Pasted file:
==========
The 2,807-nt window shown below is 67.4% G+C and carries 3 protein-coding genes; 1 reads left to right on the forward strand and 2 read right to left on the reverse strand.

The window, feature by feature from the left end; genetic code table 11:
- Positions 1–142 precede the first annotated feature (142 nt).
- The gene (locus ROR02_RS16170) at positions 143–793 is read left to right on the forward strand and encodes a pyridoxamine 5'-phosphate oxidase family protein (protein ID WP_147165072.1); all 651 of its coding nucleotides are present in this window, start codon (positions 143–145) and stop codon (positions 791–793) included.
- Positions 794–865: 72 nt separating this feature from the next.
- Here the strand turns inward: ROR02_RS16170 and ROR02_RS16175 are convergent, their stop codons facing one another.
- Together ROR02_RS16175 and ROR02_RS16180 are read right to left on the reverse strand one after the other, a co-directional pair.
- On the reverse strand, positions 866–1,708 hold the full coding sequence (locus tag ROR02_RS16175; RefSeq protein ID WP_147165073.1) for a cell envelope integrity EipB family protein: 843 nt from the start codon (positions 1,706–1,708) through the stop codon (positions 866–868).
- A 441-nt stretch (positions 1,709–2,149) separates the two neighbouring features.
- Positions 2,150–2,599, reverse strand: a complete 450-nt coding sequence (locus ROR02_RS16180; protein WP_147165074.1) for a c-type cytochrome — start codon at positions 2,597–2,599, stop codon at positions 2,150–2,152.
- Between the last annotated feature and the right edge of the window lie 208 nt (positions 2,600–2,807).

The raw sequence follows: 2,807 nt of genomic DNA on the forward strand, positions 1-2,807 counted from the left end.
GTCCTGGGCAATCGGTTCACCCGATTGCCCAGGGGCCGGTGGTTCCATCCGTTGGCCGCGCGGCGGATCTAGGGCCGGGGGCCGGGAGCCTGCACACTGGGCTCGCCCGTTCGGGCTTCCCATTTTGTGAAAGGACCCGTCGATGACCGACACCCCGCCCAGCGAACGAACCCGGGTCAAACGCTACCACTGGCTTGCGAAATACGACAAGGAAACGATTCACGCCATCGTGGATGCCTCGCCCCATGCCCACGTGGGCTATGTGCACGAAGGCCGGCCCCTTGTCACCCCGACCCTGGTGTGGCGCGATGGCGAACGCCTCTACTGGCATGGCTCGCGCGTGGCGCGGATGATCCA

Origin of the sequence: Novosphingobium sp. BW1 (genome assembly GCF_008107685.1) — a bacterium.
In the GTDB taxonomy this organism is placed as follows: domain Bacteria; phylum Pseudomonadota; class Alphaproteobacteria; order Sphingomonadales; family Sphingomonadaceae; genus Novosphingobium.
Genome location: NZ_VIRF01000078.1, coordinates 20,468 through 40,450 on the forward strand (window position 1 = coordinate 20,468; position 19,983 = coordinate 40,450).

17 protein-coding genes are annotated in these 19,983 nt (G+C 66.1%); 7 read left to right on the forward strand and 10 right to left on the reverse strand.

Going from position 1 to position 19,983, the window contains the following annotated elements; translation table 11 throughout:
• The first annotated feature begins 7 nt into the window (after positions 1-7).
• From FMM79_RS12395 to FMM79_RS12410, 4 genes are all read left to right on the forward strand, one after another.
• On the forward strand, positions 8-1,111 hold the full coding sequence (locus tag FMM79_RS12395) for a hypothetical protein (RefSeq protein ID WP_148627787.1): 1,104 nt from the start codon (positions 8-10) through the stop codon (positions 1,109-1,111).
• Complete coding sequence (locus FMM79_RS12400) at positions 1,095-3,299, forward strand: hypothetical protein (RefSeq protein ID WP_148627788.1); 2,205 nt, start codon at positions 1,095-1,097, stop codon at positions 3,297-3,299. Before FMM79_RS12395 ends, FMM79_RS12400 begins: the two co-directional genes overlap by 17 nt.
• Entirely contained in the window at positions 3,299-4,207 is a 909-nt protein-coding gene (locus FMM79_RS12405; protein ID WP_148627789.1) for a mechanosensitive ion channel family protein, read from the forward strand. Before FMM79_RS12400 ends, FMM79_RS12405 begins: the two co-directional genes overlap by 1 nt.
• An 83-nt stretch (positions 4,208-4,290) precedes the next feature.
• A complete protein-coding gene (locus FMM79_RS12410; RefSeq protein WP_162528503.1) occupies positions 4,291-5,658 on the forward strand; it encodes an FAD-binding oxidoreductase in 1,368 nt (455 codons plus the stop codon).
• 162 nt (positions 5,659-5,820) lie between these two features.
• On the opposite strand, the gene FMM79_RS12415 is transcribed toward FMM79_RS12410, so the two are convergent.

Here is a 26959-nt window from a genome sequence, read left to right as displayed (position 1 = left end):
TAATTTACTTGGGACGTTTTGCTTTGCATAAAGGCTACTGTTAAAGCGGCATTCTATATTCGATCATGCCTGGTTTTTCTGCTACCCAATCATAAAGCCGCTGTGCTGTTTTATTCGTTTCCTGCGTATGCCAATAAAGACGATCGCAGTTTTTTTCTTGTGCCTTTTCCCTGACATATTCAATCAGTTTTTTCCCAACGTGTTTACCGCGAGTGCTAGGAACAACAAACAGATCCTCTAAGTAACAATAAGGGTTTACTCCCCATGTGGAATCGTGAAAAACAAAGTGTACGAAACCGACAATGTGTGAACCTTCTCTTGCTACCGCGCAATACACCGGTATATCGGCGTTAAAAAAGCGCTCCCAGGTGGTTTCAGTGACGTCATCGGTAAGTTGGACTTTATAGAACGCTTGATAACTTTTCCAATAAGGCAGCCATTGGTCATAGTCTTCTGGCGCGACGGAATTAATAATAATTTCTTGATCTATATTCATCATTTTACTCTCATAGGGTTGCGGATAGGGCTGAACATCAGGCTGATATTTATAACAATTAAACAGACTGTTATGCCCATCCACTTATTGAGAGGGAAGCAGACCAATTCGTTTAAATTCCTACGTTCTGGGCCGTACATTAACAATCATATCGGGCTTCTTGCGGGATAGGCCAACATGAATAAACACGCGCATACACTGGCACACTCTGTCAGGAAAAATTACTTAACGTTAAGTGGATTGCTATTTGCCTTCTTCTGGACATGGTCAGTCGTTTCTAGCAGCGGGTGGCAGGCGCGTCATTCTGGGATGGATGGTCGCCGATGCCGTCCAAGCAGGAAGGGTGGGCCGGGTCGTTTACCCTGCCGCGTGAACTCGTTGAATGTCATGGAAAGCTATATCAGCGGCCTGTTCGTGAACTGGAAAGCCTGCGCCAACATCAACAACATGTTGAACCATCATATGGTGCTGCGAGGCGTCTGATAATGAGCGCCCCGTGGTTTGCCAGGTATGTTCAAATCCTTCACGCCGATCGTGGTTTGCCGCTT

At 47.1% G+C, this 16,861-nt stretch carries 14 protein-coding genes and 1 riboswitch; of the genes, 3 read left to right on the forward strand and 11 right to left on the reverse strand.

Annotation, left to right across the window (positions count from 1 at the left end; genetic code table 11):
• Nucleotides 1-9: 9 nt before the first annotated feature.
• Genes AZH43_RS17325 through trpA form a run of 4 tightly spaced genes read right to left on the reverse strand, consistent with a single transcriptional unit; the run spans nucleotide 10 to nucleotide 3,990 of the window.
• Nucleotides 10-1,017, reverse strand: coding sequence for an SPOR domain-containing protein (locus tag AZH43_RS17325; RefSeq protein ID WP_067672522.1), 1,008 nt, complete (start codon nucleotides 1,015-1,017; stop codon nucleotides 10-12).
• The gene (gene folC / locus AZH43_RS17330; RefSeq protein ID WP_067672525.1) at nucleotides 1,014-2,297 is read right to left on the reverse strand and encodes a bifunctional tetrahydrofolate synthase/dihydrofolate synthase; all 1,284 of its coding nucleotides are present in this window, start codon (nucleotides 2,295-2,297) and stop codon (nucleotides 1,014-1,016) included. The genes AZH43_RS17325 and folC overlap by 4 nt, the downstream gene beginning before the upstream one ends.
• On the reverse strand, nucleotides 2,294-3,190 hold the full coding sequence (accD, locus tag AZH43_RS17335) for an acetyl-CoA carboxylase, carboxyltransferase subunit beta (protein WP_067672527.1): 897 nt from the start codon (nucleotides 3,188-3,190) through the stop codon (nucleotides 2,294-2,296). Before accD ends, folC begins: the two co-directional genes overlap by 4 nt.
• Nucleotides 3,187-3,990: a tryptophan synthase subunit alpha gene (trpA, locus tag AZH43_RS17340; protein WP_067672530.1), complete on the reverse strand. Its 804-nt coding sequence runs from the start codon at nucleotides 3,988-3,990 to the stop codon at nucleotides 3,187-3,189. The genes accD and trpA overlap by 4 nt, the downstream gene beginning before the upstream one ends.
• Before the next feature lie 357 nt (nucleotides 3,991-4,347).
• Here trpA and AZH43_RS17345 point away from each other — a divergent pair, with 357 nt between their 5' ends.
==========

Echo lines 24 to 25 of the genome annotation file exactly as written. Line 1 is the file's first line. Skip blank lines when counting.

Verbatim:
• An 83-nt stretch (positions 4,208-4,290) precedes the next feature.
• A complete protein-coding gene (locus FMM79_RS12410; RefSeq protein WP_162528503.1) occupies positions 4,291-5,658 on the forward strand; it encodes an FAD-binding oxidoreductase in 1,368 nt (455 codons plus the stop codon).